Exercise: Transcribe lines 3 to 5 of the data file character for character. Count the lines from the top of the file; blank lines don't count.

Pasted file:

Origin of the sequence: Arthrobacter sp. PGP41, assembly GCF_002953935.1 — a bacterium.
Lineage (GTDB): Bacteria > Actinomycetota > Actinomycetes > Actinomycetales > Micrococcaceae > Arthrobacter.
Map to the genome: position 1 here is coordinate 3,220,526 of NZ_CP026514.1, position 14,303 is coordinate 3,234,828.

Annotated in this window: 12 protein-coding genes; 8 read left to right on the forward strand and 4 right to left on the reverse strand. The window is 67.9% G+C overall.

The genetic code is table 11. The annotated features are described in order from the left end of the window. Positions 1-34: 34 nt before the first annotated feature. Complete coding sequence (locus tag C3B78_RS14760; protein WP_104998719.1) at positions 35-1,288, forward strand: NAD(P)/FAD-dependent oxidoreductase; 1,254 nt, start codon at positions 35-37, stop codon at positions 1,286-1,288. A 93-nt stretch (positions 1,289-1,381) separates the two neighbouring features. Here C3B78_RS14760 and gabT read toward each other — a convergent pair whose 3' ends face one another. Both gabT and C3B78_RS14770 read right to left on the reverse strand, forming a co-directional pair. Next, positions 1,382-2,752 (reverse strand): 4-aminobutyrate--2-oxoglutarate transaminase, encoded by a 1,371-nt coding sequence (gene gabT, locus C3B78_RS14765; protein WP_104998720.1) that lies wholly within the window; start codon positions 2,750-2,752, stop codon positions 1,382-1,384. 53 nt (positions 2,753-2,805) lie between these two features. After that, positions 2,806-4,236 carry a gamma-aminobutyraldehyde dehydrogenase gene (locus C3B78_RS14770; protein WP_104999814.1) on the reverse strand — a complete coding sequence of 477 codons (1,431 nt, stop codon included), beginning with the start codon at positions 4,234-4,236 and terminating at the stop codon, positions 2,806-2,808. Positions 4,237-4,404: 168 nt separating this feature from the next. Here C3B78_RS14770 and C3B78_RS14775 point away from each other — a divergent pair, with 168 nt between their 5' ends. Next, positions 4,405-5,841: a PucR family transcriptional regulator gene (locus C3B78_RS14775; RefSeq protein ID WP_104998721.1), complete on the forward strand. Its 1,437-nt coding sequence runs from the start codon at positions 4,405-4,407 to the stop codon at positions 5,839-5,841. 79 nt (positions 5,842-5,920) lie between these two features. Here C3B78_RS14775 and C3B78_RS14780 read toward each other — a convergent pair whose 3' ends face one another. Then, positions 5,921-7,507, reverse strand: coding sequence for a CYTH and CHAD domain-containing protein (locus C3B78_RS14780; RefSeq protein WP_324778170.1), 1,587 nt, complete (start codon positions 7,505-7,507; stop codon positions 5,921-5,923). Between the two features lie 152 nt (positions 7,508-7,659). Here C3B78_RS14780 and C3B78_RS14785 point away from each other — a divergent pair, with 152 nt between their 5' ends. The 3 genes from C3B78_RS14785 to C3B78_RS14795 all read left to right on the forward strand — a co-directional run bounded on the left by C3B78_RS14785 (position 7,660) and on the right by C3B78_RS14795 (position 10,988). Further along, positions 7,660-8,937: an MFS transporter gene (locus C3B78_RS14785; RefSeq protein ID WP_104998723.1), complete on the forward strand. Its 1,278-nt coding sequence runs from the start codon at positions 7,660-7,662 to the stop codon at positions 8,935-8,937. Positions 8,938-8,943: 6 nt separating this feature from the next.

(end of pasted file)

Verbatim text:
Map to the genome: position 1 here is coordinate 3,220,526 of NZ_CP026514.1, position 14,303 is coordinate 3,234,828.

Annotated in this window: 12 protein-coding genes; 8 read left to right on the forward strand and 4 right to left on the reverse strand. The window is 67.9% G+C overall.

The genetic code is table 11. The annotated features are described in order from the left end of the window. Positions 1-34: 34 nt before the first annotated feature. Complete coding sequence (locus tag C3B78_RS14760; protein WP_104998719.1) at positions 35-1,288, forward strand: NAD(P)/FAD-dependent oxidoreductase; 1,254 nt, start codon at positions 35-37, stop codon at positions 1,286-1,288. A 93-nt stretch (positions 1,289-1,381) separates the two neighbouring features. Here C3B78_RS14760 and gabT read toward each other — a convergent pair whose 3' ends face one another. Both gabT and C3B78_RS14770 read right to left on the reverse strand, forming a co-directional pair. Next, positions 1,382-2,752 (reverse strand): 4-aminobutyrate--2-oxoglutarate transaminase, encoded by a 1,371-nt coding sequence (gene gabT, locus C3B78_RS14765; protein WP_104998720.1) that lies wholly within the window; start codon positions 2,750-2,752, stop codon positions 1,382-1,384. 53 nt (positions 2,753-2,805) lie between these two features. After that, positions 2,806-4,236 carry a gamma-aminobutyraldehyde dehydrogenase gene (locus C3B78_RS14770; protein WP_104999814.1) on the reverse strand — a complete coding sequence of 477 codons (1,431 nt, stop codon included), beginning with the start codon at positions 4,234-4,236 and terminating at the stop codon, positions 2,806-2,808. Positions 4,237-4,404: 168 nt separating this feature from the next. Here C3B78_RS14770 and C3B78_RS14775 point away from each other — a divergent pair, with 168 nt between their 5' ends. Next, positions 4,405-5,841: a PucR family transcriptional regulator gene (locus C3B78_RS14775; RefSeq protein ID WP_104998721.1), complete on the forward strand. Its 1,437-nt coding sequence runs from the start codon at positions 4,405-4,407 to the stop codon at positions 5,839-5,841. 79 nt (positions 5,842-5,920) lie between these two features. Here C3B78_RS14775 and C3B78_RS14780 read toward each other — a convergent pair whose 3' ends face one another. Then, positions 5,921-7,507, reverse strand: coding sequence for a CYTH and CHAD domain-containing protein (locus C3B78_RS14780; RefSeq protein WP_324778170.1), 1,587 nt, complete (start codon positions 7,505-7,507; stop codon positions 5,921-5,923). Between the two features lie 152 nt (positions 7,508-7,659). Here C3B78_RS14780 and C3B78_RS14785 point away from each other — a divergent pair, with 152 nt between their 5' ends. The 3 genes from C3B78_RS14785 to C3B78_RS14795 all read left to right on the forward strand — a co-directional run bounded on the left by C3B78_RS14785 (position 7,660) and on the right by C3B78_RS14795 (position 10,988). Further along, positions 7,660-8,937: an MFS transporter gene (locus C3B78_RS14785; RefSeq protein ID WP_104998723.1), complete on the forward strand. Its 1,278-nt coding sequence runs from the start codon at positions 7,660-7,662 to the stop codon at positions 8,935-8,937. Positions 8,938-8,943: 6 nt separating this feature from the next.